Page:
1. BobLobLaw

    BobLobLaw New Member

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    How to not rush?

    Discussion in 'General Writing' started by BobLobLaw, Mar 7, 2011.

    I feel like I'm having a problem with my writing. It feels rushed, like I'm going through what I'm writing too quickly.

    Here's a sample and tell me how it is:

    Yes, I was leaving my mother, one of my best friends in the world, for Olympia. Olympia wasn’t a bad place or anything, it was just that I was going to miss home, or rather, my old home, terribly. Dad’s last call sounded so lonely and sad, and he missed me a lot. On top of that, Mom was getting ready to travel the country with Phil, my step-dad. Phil was a minor league baseball player, and traveled often with his team.

    Does that sound rushed? Or am I just being paranoid?
     
  2. Smoke

    Smoke New Member

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    Yes, it does seem a little rushed. What was great about Olympia? What will he miss? How long has the kid been away from the father? (What gender is this?) How does the kid feel about this situation?

    I'd add about two lines to each of those paragraphs, but you aren't me. :)
     
  3. guamyankee

    guamyankee New Member

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    Don't worry about it, just keep writing. You're in the rough draft stage, just get the words out. You can fix them later.
     
  4. ChickenFreak

    ChickenFreak Contributor Contributor Community Volunteer

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    I think that the paragraph works well until you get to the explanation about Phil. Up to that point, you're describing your character's thoughts about moving away - the paragraph holds together nicely. But then you throw in basic facts about a character (Phil) that probably should have been explained before this. Concise writing is fine, but stuffing two purposes into one paragraph this way may be what's making it feel rushed.

    ChickenFreak
     
  5. w176

    w176 Contributor Contributor

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    It sounds like you summarizing the events to a friend.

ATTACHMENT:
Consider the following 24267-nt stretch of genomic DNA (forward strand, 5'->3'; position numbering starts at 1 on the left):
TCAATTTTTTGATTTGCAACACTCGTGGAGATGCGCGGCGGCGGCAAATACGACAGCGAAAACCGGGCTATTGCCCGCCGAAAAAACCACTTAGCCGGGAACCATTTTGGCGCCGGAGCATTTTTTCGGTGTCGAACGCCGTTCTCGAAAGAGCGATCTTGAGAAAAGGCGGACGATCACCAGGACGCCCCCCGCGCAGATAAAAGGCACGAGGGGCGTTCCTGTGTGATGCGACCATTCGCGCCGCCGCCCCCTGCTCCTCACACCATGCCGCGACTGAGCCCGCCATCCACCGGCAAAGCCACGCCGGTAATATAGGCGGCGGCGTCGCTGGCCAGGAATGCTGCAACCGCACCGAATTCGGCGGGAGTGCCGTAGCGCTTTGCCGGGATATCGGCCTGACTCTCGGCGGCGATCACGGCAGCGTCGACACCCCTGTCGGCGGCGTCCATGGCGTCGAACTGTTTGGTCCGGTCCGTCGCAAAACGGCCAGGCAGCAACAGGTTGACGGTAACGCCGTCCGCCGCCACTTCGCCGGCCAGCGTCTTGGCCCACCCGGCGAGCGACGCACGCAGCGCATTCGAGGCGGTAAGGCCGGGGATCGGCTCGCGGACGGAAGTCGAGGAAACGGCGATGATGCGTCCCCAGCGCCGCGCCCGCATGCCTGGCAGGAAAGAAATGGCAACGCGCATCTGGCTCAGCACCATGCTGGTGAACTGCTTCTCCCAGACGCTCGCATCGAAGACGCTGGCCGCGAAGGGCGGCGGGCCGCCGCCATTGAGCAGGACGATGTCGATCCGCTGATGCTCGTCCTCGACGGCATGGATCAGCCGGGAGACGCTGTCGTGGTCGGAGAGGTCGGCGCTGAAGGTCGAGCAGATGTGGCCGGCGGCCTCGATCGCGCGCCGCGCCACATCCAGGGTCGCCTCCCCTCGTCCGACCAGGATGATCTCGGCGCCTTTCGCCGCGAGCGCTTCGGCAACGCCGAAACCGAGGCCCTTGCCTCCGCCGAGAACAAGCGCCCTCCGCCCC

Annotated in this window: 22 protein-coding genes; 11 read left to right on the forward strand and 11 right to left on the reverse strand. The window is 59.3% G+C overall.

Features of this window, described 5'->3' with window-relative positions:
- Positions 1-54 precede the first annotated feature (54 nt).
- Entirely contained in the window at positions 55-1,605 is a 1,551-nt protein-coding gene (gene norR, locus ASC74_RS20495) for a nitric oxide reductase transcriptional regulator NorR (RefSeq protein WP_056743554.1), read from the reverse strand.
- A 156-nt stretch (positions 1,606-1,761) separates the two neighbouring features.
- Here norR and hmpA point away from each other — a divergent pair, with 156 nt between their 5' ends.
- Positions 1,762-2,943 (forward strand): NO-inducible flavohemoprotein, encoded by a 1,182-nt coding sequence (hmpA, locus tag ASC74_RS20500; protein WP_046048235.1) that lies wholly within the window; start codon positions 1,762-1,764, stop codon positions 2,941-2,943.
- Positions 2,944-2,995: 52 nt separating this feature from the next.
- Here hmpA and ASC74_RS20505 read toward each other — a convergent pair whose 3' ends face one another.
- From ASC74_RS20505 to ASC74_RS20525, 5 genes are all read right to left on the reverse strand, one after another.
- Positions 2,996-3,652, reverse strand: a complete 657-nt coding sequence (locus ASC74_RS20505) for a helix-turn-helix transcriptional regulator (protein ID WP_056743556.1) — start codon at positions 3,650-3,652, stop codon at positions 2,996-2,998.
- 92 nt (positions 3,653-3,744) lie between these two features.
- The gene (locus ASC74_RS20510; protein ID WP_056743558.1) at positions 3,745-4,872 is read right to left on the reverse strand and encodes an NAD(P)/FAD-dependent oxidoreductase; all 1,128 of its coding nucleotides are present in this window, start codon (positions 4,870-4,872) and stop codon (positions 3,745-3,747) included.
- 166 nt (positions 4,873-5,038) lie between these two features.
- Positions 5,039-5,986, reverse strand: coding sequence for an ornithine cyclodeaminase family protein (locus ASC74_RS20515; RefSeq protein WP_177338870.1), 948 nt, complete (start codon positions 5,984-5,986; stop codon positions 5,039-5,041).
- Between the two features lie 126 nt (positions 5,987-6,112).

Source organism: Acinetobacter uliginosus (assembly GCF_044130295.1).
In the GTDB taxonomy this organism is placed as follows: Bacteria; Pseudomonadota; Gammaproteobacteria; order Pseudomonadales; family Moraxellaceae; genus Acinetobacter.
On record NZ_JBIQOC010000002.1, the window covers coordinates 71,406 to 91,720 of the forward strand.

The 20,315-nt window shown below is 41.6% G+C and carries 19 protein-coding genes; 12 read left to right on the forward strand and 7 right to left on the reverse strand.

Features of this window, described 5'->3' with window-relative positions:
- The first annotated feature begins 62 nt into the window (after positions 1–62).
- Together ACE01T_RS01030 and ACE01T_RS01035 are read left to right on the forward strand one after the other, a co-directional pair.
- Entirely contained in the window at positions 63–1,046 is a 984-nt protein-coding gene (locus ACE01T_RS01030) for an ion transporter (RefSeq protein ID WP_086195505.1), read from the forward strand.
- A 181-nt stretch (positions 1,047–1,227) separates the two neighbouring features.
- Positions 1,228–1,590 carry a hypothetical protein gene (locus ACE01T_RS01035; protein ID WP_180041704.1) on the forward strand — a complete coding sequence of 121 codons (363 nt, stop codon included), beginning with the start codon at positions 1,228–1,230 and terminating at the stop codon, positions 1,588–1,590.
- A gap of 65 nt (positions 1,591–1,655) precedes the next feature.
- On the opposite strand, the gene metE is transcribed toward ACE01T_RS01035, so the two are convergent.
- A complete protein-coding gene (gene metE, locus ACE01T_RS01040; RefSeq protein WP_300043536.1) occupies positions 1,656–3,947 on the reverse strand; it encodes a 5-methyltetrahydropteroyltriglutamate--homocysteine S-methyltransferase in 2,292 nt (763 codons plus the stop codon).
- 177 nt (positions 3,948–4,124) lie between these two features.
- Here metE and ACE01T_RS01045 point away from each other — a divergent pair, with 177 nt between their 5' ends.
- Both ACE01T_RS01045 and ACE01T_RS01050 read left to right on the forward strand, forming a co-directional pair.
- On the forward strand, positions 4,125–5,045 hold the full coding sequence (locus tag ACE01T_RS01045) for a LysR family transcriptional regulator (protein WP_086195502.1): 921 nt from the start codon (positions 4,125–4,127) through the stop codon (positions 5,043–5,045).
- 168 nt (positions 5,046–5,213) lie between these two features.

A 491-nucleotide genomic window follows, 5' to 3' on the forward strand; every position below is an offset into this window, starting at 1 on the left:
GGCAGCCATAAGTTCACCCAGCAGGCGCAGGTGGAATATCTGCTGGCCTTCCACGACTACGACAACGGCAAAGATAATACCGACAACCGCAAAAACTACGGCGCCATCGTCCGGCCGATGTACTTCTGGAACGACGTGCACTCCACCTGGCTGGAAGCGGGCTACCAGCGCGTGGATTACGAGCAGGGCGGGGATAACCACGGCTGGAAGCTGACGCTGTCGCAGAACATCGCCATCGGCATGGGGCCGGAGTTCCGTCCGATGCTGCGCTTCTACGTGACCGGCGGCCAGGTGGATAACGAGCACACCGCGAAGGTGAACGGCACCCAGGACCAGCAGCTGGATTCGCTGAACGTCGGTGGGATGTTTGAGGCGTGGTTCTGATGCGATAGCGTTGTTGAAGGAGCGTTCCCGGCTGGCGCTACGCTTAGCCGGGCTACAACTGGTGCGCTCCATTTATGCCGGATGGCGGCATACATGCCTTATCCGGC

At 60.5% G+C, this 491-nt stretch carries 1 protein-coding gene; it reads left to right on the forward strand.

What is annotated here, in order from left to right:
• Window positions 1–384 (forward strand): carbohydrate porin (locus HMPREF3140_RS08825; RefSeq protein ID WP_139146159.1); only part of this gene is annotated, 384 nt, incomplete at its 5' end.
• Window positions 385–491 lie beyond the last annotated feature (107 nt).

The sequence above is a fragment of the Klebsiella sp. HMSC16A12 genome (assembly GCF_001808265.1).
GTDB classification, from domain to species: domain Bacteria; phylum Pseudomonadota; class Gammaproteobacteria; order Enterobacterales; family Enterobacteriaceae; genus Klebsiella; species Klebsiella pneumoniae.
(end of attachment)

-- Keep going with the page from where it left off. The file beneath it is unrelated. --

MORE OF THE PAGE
6. Manav

    Manav New Member

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  7. Trilby

    Trilby Contributor Contributor

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    Yes it sounds rushed because, Your telling not showing. Maybe some dialogue in there would help.
    Here for instance you are telling us that your dad sounded lonely and sad - you are not showing us what was said or how it was said -[QUOTE and he missed me a lot [/QUOTE]How do you know that? Show us how you come to that conclusion, did he tell you that he missed you? if he did, what did he say? or did he cling on to your shirt front and beg you not to go? Did he send you a letter, maybe saying how much he missed you and possibly begging you to come back?

    imo you need to put more thought into 'showing' what is going on.
     
  8. Terry D

    Terry D Active Member

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    Is this a short story, or a book you are working on? For a short piece I'd probably start it a bit later, in act of leaving, or saying goodbye to Mom, or even on the journey and look back at Olympia and Mom. In a short story you don't have time to set things up slowly. You have to plunge right in with the conflict, show the relationships. It is probably those relationships which will drive the story.

    If you are thinking about a novel you could write a chapter about each of the main points you touch on here; Mom and Olympia, Dad's state of mind, Mom and Phil's relationship. You have more room to breathe and explore, but it still needs to move.
     
  9. RightBastardWriter

    RightBastardWriter New Member

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    What's the context of this paragraph in relation to your story? Is it your first paragraph? Second? Third? Two pages into the story?

    We can assume it's rushed, but without seeing it in relation to the rest of the piece or even a longer sample, it's hard to tell.
     

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